More businesses are opting for cloud services and colocation than ever before. The Uptime Institute’s 2023 Global Data Center Survey shows that the share of workloads placed in on-premises facilities has fallen to below half for the first time and is expected to shrink further in the future.
With costs for building and operating data centers seeing sharp increases in 2023 — coupled with challenges in attracting and retaining a skilled IT workforce — it is easy to understand why so many businesses are exploring colocation options.
This article explores the pros and cons of colocation so you can make an informed decision about your data center needs, starting with an answer to “What is colocation?”
What Is Colocation?
With a colocation service, your computer, storage, and networking assets are physically located off-site at a “colocated” data center. You lease the space to host your equipment, and the data center provides the infrastructure, power, cooling, and physical space.
The Advantages of Colocation
Lower Infrastructure Costs
Data center colocation enables businesses to save on upfront infrastructure costs. Colocation data centers invest in redundant and fault-tolerant systems for power and cooling, but since you share the facility with other businesses, you are only paying a portion of the costs. This relieves the financial burden of managing and maintaining your own data center.
The cost of building or upgrading an on-premises data center — along with the staffing and ongoing maintenance — can make doing so impractical compared to the relatively lower-cost operating model with a colocation facility.
Range of Connectivity Options
The best colocation facilities are carrier-neutral and provide a wide range of connectivity options. This prevents vendor lock and provides you with multiple options for redundancy. Colocation clients can leverage the facility’s network to connect with multiple internet and cloud providers, giving you more flexibility and capacity.
Colocation providers implement multiple security layers, including surveillance systems, 24/7 monitoring, locked cages and cabinets, and biometric access.
Reliable and Redundant Systems
Performance and redundancy are improved with colocation. Facilities are built with backup power sources, generators, and chillers to keep your systems running in case of a power outage. You benefit from the same control as an in-house data center, with enhanced backup systems at the colocation center.
The best data centers will offer service-level agreements with 100% uptime for power, mitigating the potential of costly downtime.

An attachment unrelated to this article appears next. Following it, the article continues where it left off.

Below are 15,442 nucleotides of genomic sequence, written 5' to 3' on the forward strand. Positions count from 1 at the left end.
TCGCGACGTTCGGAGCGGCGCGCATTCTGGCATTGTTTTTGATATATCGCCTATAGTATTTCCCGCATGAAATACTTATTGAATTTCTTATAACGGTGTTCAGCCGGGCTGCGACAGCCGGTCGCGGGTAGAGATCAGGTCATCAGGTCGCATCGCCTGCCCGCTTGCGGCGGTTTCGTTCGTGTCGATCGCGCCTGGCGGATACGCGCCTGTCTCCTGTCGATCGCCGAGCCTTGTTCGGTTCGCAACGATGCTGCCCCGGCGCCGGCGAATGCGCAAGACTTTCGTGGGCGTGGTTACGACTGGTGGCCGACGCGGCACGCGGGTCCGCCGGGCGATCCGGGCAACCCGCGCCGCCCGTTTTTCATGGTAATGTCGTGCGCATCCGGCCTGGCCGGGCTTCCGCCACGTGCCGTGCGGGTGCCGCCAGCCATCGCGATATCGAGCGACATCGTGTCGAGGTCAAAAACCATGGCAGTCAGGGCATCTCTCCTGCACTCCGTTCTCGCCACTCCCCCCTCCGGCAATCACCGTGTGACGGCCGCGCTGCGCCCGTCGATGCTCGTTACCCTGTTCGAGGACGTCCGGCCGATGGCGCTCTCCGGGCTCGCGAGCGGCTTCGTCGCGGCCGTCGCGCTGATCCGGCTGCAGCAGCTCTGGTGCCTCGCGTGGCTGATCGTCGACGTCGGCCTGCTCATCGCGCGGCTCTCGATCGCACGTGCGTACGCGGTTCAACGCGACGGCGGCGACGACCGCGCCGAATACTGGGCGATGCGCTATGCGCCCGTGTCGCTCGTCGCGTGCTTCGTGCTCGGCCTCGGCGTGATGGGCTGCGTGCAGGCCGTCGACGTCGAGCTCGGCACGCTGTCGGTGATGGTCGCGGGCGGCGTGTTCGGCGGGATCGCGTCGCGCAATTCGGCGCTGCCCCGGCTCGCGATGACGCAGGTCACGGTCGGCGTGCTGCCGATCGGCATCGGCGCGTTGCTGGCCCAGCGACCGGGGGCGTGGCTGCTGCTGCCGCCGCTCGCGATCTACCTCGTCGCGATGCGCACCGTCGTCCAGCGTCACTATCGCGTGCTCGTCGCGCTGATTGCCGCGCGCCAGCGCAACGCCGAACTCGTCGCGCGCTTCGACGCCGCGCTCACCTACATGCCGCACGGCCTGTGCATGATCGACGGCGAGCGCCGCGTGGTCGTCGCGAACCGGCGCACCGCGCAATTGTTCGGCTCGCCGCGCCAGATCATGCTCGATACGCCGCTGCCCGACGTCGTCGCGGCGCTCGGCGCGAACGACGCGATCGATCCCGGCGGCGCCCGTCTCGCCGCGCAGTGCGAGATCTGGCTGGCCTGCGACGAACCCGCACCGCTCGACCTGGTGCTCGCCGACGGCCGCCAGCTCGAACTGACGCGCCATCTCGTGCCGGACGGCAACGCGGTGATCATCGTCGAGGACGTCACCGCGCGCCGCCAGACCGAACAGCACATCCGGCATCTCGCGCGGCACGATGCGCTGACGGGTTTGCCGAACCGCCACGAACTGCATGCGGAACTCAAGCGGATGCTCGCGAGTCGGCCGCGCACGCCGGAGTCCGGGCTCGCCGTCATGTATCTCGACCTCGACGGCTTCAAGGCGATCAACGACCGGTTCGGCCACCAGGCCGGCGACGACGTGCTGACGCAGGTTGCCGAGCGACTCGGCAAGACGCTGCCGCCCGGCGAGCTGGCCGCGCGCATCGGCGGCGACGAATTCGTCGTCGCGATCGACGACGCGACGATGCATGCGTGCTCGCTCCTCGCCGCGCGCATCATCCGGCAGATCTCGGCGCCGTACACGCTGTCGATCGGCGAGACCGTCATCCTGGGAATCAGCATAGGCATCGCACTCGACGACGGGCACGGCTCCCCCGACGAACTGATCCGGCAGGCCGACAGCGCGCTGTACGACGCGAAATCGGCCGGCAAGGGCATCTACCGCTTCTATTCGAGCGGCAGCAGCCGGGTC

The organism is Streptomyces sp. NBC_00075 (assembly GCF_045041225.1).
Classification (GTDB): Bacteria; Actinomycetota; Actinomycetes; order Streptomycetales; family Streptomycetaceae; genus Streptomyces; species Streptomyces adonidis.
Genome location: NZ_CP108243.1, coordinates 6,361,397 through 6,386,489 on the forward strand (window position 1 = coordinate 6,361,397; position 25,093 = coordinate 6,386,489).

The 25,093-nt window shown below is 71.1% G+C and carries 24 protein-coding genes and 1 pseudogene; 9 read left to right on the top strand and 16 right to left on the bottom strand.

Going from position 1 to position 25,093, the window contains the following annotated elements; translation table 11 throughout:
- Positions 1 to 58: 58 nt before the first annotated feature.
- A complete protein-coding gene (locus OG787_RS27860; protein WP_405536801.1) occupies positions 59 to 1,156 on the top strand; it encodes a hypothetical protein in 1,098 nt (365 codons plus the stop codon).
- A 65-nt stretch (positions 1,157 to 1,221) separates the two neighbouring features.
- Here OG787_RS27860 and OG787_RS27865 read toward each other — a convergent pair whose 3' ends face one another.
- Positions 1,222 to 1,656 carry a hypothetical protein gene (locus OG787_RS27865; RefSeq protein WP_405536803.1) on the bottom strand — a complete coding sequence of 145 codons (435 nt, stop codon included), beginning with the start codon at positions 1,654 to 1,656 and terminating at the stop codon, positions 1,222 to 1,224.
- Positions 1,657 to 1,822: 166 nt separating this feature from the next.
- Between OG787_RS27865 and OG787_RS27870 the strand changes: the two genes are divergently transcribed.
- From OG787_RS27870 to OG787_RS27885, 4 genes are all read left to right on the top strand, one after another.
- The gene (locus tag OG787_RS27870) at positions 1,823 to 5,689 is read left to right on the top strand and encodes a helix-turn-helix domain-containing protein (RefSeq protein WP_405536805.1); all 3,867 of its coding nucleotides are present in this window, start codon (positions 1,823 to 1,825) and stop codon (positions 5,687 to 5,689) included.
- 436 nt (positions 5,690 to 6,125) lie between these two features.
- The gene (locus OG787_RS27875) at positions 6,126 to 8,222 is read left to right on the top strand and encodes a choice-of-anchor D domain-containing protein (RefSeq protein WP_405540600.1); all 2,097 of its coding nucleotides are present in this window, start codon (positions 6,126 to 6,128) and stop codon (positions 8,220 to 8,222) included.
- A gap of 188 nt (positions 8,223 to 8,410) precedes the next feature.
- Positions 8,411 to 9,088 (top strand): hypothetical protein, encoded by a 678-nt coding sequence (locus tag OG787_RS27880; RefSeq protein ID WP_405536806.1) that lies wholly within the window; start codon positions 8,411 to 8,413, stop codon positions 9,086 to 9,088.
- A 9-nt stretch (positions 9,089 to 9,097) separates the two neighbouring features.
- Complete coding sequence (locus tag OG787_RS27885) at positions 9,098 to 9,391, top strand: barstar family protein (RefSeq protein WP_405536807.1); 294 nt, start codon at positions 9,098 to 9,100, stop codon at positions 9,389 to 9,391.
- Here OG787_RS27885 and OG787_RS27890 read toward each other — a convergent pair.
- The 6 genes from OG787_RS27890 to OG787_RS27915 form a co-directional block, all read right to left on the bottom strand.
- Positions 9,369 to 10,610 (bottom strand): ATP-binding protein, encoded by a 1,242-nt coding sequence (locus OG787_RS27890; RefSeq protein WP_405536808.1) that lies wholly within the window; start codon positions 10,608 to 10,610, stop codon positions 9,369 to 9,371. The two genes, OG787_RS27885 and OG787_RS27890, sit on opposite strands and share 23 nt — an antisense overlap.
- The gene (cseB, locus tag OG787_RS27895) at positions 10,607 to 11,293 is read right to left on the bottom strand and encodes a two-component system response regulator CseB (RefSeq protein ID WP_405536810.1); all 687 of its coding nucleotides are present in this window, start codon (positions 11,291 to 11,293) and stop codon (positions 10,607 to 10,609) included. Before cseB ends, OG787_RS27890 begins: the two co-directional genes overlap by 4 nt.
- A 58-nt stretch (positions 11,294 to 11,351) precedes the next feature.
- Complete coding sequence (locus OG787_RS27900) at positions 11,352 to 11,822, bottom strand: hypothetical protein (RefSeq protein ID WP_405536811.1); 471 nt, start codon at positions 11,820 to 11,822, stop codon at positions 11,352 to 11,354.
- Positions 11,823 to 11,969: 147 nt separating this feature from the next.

A major advantage is the ease of scaling your infrastructure as your needs evolve. You can add more racks, cages, or suites in the future without having to add to the cost of building out capacity or upgrading cooling or power. Colocation facility staff can set up additional power circuits and network connectivity to support your growth.
You can scale more quickly, too. You avoid having to build out data center space and the hefty capital expenditure that goes with it.
24 x 7 Access With Remote Hands Options
Colocation facilities should provide 24/7, year-round access to your hardware and network. At the same time, you should have the option for remote hands help. On-site staff can help with deployment, maintenance, and troubleshooting without you having to travel to the site.
Remote hands help can be a significant advantage amid today’s shortage of skilled talent, enabling IT staff to work on other projects rather than handling routine maintenance.
The Disadvantages of Colocation
There are some other considerations with data center colocation, however.
Colocation will have much higher upfront costs compared to using virtual or cloud resources. You will be responsible for buying the hardware and servers to manage your data. You will also be responsible for the maintenance, upgrades, and replacements as necessary.
You may also have less control than if you host an on-premises data center. If you do need to access equipment, you will have to travel to the site. Depending on where you colocate your data, this can make routine maintenance more time-consuming.
You are depending on the colocation facility to take appropriate measures to safeguard your equipment and provide the necessary level of redundancy to keep your business running. So, the choice of which colocation facility you choose is a mission-critical decision.
LOGIX is Built for Business
You can trust the data colocation experts at LOGIX Fiber Networks. LOGIX operates data centers in Austin, Houston and Dallas/Fort Worth.
LOGIX data centers have security, power and cooling to meet the most stringent requirements and layers of redundancy to ensure you keep operating in case of a power disruption. LOGIX offers a 100% uptime SLA on power and carrier-neutral connectivity options.
Call 281-688-6231 to discuss collocating your data and your data center options or contact us online to request a data center tour.